April 27, 2011

Chicken Salad Salad.

Yep.. you read the title right.

No, it's not a typo. You'll get it in a minute, I promise.

In my younger years, I wasn't very adventurous with food (hence my grits anxiety, see this post).
If my parents ever managed to get me to try something new, one of two things would happen:

I would love it, and would add it into my (short) rotation of meals I would eat. If it was in a restaurant I would order the same thing EVERY time.
I would hate it, and would never go near it again. No matter who makes it for me, how great it looks, whatever you wanna call it.. I'm not having it.

When I left home for college and started preparing meals myself, I found that I was starting to really enjoy cooking; and by extension.. food. Eating food and ENJOYING food are two very different things it turns out. And once my eyes were opened, so were my mind and palate. It's still a work in progress, I still haven't brought myself to trying every single thing I wrote off as a child, but I definitely am making my way down the list.

In high school, chicken salad sandwiches were one of the items on my 'will eat' list.
(Looking back, my mother must have had a hard time managing two different lists for her two very picky children.. good thing Mother's Day is coming up, she really could use some pampering)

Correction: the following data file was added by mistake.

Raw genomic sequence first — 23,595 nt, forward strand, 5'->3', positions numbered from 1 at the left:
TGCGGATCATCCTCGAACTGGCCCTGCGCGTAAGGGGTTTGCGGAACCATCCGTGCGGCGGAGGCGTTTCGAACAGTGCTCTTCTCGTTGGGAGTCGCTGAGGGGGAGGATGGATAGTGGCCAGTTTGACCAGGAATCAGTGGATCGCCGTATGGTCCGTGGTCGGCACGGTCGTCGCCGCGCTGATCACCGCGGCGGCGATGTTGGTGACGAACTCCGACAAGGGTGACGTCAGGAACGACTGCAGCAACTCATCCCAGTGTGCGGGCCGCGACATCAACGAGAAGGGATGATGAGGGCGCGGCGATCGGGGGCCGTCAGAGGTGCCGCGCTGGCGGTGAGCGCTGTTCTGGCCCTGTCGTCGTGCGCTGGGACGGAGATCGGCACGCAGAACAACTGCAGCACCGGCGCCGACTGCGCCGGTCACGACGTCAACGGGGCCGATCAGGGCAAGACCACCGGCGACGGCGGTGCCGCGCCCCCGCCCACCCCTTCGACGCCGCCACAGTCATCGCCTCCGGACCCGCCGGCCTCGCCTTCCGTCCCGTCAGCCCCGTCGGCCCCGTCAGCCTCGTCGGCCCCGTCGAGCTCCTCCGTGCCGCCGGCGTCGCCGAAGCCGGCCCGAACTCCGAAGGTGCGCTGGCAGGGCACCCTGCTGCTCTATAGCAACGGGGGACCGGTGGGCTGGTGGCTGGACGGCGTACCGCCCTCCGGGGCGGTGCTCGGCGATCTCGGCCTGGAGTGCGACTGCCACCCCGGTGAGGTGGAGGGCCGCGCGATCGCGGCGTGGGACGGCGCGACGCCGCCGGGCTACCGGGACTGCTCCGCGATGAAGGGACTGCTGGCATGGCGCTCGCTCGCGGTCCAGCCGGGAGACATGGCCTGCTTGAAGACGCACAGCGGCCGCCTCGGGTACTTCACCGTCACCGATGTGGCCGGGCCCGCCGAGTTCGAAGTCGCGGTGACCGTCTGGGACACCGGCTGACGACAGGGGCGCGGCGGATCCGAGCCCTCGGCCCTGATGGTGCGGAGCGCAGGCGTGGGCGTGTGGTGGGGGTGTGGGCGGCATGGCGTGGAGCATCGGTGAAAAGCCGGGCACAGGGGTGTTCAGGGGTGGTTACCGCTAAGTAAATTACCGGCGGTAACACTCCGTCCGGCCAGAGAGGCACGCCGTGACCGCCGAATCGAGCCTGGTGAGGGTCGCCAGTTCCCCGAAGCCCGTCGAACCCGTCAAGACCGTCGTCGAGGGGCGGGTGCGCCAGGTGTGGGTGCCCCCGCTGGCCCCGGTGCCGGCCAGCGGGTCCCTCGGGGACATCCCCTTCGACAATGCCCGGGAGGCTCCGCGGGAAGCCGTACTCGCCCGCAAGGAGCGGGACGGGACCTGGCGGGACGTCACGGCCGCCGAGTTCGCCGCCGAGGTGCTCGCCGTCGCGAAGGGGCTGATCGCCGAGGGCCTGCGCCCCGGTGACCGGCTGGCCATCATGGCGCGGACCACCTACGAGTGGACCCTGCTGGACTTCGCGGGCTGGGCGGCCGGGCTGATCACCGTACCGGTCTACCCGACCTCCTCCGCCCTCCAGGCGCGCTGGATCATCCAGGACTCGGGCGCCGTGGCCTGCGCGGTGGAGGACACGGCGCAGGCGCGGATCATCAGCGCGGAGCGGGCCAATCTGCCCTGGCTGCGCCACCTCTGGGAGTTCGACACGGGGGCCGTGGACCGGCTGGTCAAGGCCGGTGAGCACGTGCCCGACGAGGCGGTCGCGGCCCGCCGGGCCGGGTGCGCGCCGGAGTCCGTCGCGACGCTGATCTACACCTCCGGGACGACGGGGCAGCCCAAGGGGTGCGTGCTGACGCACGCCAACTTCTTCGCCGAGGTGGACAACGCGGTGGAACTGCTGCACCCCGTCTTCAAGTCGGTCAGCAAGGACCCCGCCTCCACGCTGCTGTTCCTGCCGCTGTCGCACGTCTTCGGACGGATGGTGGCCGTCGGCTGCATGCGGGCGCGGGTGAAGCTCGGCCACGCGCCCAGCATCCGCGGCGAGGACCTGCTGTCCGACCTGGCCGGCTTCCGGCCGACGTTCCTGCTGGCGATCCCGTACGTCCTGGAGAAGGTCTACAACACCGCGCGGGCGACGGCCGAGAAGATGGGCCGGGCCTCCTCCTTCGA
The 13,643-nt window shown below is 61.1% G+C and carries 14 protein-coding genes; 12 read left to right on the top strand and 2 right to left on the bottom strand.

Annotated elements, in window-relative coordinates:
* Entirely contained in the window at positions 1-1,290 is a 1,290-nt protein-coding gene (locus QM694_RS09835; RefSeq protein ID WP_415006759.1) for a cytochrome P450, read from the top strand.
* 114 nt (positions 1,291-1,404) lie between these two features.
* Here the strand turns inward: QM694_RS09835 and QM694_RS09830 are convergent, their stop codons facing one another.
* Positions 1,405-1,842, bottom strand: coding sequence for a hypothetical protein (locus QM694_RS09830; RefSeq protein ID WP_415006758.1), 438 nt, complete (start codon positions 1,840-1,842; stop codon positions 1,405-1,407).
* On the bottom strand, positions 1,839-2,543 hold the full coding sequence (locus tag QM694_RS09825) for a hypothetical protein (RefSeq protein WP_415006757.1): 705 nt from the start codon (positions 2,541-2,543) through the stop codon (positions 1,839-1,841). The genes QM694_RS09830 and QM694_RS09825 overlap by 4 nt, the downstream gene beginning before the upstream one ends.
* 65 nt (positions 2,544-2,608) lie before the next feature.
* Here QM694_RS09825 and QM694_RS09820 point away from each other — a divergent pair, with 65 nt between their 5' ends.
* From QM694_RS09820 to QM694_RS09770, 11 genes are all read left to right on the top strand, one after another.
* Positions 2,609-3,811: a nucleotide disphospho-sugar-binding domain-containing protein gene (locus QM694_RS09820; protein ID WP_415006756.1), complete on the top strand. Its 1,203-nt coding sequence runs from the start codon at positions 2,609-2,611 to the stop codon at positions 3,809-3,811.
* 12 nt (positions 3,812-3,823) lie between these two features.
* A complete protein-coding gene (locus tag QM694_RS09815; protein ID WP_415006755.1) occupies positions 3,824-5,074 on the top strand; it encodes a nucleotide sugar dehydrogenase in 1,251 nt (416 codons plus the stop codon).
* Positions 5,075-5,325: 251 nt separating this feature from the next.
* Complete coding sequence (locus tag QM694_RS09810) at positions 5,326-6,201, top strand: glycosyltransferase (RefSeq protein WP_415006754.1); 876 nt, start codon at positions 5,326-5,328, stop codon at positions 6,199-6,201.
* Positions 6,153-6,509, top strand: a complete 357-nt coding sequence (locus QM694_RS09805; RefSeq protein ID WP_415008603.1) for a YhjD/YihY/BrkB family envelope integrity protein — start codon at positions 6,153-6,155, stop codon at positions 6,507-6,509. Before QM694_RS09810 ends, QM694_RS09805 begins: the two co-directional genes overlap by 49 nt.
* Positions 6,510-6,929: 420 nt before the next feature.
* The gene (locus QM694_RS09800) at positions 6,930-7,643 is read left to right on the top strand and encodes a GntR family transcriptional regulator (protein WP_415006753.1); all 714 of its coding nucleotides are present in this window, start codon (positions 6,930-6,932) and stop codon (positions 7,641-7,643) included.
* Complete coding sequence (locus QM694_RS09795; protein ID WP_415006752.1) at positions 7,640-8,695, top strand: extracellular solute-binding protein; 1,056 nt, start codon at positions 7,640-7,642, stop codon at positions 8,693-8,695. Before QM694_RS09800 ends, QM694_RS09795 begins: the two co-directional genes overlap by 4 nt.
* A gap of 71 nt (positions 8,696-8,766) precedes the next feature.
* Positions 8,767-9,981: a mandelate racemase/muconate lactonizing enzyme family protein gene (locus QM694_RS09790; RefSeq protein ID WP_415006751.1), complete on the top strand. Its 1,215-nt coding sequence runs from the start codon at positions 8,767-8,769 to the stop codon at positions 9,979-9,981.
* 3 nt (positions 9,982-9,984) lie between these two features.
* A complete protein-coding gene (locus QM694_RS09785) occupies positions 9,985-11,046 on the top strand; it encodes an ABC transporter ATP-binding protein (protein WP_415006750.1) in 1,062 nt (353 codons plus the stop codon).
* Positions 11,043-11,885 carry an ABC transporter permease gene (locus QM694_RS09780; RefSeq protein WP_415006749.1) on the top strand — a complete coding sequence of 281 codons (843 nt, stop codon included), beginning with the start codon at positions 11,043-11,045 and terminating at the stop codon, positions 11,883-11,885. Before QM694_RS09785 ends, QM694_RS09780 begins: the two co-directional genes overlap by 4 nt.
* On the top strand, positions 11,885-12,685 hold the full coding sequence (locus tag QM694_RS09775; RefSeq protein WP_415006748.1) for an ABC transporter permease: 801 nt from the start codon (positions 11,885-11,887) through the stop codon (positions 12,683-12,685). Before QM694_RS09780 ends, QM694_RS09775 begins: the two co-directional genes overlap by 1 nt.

I would only eat chicken salad sandwiches from two places, however: a caterer that my parents used for cocktail parties and gatherings, and my school cafeteria. They were very different of course; the caterer served theirs as finger foods for a crowd, the sandwiches formed a ring that looked like a bundt and the chicken sat on bread topped with sesame seeds. At school the sandwiches were made with white sandwich bread, sliced on the diagonal, and wrapped in wax paper.

Despite the difference, the two sandwiches had one thing in common. The chicken salad. Shredded chicken and mayonnaise. That's it.

Of course I loved it then... there was nothing to taste.

When I started cooking, I would think of the foods I loved to eat and try to replicate it on my own. When the chicken salad sandwich came up, I started doing my usual prep work.

The ingredient list looked something like this:


Then, my 17 year old self thought something like this:
"This can't be right.. Then why did it taste so good? They must have made it with a flavoured mayonnaise or something. Yeah right, this is a high school cafeteria we're talking about. Ugh, this shouldn't be so hard. Think... Chicken Salad.. Wait, why is it even called a salad? What defines something as a salad anyway? Shouldn't you be able to eat a salad on it's own? I wouldn't eat chicken and mayonnaise on it's own.. bleh."

So, through the subsequent years of (still ongoing) research and experimentation, my chicken salad has evolved into a meal in itself. I have served it at family brunch, packed it as part of my father's lunch to take to work, made it for friends... and everyone loves it. The 17 year old in me is dancing around with pride and joy.

Much like my tomato sauce, I never make this the same way twice. Again, what's on hand plays a big part in what goes in the salad. But the basics are always the same.

I start by shredding up some roasted chicken. My mother roasts a chicken every Sunday afternoon, so I usually make the salad on Sunday night with the leftovers so that we all have lunch to carry with us on Monday mornings. It makes a big difference if the chicken is well seasoned on it's own. No matter what you put in the salad, if the chicken tastes like cardboard on it's own, it's just going to taste like cardboard covered in a really yummy dressing when you're done.